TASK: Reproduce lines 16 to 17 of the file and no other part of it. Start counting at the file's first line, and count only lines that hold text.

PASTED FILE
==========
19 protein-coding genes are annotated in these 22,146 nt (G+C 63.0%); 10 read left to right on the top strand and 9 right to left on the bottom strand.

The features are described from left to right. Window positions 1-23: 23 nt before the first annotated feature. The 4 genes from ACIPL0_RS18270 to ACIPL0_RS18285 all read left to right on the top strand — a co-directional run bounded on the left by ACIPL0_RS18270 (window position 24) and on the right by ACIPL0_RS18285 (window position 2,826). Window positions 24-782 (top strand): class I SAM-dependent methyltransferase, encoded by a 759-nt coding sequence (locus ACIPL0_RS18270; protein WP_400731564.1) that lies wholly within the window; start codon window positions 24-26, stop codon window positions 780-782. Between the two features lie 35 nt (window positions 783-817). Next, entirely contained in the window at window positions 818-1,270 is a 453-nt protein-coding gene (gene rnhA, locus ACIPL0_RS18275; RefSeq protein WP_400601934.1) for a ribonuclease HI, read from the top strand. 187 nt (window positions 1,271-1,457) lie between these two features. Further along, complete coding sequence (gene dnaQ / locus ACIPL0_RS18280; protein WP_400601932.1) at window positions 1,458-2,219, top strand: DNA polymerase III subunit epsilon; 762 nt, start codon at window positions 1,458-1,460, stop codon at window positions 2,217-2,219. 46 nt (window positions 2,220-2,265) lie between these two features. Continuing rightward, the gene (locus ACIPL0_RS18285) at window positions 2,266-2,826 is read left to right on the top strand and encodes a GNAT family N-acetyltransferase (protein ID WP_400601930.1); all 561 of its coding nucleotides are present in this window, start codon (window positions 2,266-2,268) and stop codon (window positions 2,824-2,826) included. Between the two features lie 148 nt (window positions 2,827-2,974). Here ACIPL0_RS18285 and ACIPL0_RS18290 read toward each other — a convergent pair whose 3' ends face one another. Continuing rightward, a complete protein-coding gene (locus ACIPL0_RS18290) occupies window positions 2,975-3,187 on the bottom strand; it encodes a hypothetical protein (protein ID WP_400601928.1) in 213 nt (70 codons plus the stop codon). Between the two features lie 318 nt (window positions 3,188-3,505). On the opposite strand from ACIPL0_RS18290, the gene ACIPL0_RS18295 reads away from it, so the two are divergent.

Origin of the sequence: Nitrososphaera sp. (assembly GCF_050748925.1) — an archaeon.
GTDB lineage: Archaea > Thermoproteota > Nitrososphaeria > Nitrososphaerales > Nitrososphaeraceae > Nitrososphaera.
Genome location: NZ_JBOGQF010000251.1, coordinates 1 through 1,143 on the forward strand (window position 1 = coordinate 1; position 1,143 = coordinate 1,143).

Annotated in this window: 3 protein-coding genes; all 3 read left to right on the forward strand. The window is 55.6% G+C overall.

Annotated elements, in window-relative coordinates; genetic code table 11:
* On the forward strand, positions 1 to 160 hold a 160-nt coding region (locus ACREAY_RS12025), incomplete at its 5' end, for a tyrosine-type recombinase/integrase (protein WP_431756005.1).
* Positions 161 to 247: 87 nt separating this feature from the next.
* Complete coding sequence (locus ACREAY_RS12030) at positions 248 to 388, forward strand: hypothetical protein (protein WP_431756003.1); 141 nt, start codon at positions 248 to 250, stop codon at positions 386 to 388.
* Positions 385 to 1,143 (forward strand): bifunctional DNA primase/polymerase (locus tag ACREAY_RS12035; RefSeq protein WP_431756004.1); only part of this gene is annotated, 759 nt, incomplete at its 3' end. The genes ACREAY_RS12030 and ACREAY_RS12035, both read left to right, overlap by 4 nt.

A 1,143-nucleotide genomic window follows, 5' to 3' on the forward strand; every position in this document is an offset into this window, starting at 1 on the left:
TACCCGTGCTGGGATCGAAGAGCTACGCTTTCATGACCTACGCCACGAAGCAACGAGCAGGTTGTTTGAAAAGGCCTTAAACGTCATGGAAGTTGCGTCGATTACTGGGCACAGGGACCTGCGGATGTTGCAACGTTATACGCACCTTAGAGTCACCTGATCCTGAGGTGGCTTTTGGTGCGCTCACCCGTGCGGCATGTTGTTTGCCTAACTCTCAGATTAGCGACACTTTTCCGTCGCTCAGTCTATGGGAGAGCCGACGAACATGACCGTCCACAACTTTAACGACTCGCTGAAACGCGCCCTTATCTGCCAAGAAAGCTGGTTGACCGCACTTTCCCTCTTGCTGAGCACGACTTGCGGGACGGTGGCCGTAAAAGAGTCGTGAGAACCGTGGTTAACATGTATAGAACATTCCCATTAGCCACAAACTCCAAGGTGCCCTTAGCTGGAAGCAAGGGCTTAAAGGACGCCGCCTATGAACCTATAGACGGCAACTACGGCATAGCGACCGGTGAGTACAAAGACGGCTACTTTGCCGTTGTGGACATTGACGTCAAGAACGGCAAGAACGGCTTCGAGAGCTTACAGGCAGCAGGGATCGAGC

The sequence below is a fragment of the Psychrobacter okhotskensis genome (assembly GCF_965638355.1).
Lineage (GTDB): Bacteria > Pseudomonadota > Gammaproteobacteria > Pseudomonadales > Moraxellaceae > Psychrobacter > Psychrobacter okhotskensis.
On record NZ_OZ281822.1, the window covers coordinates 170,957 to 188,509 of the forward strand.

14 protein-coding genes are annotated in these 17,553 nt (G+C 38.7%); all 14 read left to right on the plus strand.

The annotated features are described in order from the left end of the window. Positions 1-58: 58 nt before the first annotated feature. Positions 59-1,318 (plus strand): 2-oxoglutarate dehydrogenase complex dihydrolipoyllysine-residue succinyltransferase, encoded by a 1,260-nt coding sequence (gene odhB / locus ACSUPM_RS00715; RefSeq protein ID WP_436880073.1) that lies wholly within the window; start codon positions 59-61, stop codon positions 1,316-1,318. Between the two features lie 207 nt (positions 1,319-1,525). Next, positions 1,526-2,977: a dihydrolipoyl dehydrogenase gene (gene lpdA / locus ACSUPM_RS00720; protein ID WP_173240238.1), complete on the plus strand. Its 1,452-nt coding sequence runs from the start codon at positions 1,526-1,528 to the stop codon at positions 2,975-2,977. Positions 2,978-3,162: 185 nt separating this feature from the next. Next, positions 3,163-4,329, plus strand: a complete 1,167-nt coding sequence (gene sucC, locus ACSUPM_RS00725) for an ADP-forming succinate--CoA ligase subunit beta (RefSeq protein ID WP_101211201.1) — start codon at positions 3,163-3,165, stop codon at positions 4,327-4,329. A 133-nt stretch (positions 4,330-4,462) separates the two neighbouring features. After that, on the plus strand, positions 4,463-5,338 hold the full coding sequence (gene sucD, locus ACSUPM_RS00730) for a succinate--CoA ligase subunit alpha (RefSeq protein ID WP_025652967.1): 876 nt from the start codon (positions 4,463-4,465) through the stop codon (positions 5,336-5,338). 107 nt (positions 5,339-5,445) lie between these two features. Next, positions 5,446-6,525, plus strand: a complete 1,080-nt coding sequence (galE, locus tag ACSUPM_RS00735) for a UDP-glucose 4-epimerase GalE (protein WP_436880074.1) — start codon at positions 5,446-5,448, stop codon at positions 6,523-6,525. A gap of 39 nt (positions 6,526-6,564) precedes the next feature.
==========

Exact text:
On record NZ_OZ281822.1, the window covers coordinates 170,957 to 188,509 of the forward strand.

14 protein-coding genes are annotated in these 17,553 nt (G+C 38.7%); all 14 read left to right on the plus strand.